The Plan

Unlike a Conservancy which focuses on the preservation of wildlife to the exclusion of man, the Shangani Sanctuary concept seeks to achieve a balance where people and the natural environment coexist and mutually benefit from one another.


This is to secure the wildlife and wilderness within and keep the poachers and detrimental forces out

Fencing – The only fencing permitted will be the 165 kilometre sanctuary boundary fence encircling the entire 89,000 hectares

Inhabitants may encircle their homes, crops and livestock bomas with boundaries of wire or thorn scrub for crop protection at their own expense.


The residents will be encouraged and assisted to improve their lot in life using four income producing strategies:

Livestock – Cattle, sheep and goats are herded during the day and corralled in enclosures – bomas – at night.

Shangani Sanctuary will assist with upgrading existing indigenous breeds to commercial standards with better bulling and management.

The Pezulu abattoir facilities within the Sanctuary will render a vital service to the farmers

Using the Pezulu abattoir will substantially reduce costs for the farmers as they will be able to sell their stock without the requirement for sourcing transport, paying veterinary fees, or paying cattle auction commission fees.

Crops – Crops – dryland or irrigated – will be grown with sufficient fertilizers and other vital inputs to stop nutrient denudation of the soil, thus increasing yields and improving the fields for future rotational cropping.

Pecan Nuts – Sanctuary farmers have been invited to become outgrowers for Pezulu Pecans. The farmers manage and maintain the trees, while Pezulu Pecans establish 50 trees per farmer, then water, fertilize and reap the annual nut crop.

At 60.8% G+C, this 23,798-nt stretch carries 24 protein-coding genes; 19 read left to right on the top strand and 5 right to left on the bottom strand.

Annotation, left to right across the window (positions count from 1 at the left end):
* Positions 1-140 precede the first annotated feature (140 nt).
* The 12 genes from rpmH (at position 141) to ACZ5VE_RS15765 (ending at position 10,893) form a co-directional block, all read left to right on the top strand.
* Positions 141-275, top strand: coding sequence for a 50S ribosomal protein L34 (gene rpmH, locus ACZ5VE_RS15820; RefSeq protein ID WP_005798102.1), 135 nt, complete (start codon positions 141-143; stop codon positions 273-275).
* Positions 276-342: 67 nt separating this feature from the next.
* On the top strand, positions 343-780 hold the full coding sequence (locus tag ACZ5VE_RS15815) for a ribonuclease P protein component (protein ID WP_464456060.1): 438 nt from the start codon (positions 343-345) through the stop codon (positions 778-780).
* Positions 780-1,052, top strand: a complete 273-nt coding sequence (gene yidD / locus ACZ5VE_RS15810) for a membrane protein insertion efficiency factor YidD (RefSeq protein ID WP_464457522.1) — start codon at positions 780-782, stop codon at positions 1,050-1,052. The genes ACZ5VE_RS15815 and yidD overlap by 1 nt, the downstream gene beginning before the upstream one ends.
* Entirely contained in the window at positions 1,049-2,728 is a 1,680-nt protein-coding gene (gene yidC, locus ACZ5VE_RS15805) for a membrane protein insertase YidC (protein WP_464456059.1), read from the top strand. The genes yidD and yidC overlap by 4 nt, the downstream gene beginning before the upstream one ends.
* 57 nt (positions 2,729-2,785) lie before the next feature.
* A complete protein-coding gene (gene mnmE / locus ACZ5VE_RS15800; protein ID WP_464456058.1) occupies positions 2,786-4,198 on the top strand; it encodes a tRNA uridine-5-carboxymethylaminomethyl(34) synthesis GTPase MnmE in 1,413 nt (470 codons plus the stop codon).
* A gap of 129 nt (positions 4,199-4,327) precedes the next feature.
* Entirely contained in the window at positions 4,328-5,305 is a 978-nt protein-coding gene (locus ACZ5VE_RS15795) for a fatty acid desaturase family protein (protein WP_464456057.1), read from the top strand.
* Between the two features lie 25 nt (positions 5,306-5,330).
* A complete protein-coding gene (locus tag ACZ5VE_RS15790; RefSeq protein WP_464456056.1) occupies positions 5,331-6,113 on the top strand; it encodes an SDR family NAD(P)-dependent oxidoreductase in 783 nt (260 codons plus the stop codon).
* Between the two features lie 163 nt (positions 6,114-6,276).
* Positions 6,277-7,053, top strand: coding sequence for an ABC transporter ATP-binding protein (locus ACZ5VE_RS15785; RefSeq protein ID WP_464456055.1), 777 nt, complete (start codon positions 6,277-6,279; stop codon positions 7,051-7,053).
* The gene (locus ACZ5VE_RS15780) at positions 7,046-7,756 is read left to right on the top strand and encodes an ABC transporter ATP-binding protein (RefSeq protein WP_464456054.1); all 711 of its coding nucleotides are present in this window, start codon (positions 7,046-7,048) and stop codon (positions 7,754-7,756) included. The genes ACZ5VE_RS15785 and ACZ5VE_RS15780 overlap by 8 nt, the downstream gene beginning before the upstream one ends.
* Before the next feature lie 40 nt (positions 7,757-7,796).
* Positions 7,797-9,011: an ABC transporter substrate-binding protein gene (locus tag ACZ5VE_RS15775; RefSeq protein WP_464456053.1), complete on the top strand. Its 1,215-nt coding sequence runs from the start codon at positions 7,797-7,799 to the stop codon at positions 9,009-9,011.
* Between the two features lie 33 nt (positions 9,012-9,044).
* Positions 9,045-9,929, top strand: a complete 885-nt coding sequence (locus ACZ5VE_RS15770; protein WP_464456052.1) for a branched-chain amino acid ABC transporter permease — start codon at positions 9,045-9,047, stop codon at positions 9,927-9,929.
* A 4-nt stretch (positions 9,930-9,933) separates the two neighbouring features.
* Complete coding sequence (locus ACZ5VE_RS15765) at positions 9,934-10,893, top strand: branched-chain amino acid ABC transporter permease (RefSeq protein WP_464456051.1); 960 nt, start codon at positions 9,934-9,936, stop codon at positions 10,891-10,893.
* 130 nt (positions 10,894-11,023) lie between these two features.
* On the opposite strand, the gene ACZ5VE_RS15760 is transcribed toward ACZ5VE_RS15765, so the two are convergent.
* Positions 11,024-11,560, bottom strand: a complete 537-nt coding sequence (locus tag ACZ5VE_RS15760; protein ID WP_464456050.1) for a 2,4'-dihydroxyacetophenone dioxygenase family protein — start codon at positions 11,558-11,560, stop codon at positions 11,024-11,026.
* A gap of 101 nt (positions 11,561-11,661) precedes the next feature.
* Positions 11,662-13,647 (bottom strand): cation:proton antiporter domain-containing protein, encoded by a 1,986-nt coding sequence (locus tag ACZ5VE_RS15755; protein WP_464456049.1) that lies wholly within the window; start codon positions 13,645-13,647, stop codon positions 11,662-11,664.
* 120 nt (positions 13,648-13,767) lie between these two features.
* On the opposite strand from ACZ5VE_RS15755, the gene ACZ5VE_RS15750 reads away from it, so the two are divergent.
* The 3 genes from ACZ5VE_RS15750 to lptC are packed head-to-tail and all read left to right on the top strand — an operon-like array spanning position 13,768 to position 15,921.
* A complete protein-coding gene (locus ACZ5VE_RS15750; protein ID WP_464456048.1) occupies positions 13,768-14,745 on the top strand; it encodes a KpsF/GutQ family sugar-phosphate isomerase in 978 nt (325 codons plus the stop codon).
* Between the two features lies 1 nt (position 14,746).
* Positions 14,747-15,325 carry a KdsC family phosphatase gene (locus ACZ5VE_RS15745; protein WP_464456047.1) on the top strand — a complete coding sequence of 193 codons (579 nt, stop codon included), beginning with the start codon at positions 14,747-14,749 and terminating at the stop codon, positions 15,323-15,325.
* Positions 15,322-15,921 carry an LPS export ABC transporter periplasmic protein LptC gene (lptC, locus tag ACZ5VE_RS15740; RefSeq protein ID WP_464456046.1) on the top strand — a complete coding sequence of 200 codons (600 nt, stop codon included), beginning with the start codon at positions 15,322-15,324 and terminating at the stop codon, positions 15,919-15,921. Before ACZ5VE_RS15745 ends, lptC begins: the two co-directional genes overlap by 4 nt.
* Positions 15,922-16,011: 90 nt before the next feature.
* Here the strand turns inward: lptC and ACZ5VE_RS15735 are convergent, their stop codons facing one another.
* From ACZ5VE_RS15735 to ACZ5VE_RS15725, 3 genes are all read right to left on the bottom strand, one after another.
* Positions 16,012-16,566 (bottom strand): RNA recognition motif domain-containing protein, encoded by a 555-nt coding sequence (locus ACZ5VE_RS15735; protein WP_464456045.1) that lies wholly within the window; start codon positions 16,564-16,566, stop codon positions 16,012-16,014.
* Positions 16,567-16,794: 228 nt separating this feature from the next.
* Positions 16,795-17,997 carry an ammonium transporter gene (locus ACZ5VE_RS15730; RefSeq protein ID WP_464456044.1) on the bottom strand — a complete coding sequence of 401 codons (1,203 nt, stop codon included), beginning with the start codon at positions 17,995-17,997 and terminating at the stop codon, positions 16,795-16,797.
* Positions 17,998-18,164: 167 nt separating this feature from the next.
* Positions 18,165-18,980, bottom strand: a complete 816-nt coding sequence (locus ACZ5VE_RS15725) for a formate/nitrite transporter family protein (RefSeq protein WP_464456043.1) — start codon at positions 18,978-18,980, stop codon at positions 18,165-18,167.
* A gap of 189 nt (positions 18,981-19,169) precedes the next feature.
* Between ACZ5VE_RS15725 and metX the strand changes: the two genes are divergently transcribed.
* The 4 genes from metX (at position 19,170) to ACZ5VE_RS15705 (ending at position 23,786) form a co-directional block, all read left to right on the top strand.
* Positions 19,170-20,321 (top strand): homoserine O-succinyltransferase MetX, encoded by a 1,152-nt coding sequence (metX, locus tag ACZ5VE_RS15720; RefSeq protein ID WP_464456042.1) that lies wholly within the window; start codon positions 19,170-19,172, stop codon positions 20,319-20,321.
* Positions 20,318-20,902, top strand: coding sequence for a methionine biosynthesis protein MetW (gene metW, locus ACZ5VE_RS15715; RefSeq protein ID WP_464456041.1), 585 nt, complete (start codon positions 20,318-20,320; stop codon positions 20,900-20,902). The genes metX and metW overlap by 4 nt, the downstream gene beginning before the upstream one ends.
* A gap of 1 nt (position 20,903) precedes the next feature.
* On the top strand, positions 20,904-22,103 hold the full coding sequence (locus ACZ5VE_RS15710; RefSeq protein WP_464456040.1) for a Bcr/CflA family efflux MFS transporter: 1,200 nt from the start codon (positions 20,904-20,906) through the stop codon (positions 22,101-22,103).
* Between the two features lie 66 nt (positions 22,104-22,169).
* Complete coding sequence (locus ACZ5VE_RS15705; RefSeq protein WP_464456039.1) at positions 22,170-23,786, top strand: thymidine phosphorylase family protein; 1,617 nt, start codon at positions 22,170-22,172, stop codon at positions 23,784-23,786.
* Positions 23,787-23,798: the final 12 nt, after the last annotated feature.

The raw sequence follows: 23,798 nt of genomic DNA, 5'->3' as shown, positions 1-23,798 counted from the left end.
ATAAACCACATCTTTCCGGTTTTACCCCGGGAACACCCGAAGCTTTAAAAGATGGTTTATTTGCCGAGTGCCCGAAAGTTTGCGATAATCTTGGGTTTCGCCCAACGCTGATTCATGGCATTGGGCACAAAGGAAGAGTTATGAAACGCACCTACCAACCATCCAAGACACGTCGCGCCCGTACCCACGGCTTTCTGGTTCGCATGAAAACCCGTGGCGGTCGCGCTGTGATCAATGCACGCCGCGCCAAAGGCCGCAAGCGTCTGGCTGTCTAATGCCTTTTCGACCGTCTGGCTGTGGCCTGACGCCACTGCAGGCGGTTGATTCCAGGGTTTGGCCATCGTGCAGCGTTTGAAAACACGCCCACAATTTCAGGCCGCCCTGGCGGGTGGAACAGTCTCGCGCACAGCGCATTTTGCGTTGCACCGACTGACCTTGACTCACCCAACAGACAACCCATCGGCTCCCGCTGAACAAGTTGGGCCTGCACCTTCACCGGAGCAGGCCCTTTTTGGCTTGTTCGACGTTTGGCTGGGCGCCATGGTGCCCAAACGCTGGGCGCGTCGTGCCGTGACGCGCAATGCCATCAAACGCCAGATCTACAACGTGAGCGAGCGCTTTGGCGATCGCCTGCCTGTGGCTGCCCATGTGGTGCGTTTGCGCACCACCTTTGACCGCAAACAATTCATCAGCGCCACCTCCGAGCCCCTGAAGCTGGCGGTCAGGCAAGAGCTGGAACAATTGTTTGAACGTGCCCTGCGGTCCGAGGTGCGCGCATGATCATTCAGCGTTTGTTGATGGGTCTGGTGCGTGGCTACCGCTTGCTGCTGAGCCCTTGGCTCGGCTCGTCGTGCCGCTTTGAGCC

Eco-tourism – Wildlife will occupy the entire Sanctuary, and the six camps will accommodate up to 80 persons at any one time.

Jabulani Safaris – The role model for the Sanctuary is already well established and viable, and has been in existence for over 20 years. Jabulani Safaris operates an eco-tourist facility on 1400 hectares within the sanctuary where visitors are encouraged to walk, hike, ride horses and mountain bicycles amongst the wildlife. It’s all part of the eco-adventure – people and nature co-existing in harmony.


Once game-fenced, the internal game-fenced 1400 hectares of Jabulani Safaris will be opened, and with donor funding more animals will be captured and translocated to the Shangani Sanctuary to add additional species, or increase numbers of existing species.

Jabulani Safaris will become one of six tourist camps within the park. Shangani Sanctuary seeks to construct five eco-tourist camps with a different theme in each camp, namely:

  • A Tree Top Camp – to be constructed in the style of tree houses;
  • An Infinity Camp – to be constructed on a  granite whaleback complete with an infinity rock pool, already in existence;
  • A Safari Camp – to be styled in the manner of a 1920’s “Out of Africa” East African Safari Camp;
  • A Lakeside Camp – to be constructed on the banks of a local dam and complete with a floating bar/dining area;
  • A Spiritual Camp – to be constructed in the style of a traditional Matabele Village.

Each camp will be exclusive, catering for a maximum of 10 persons.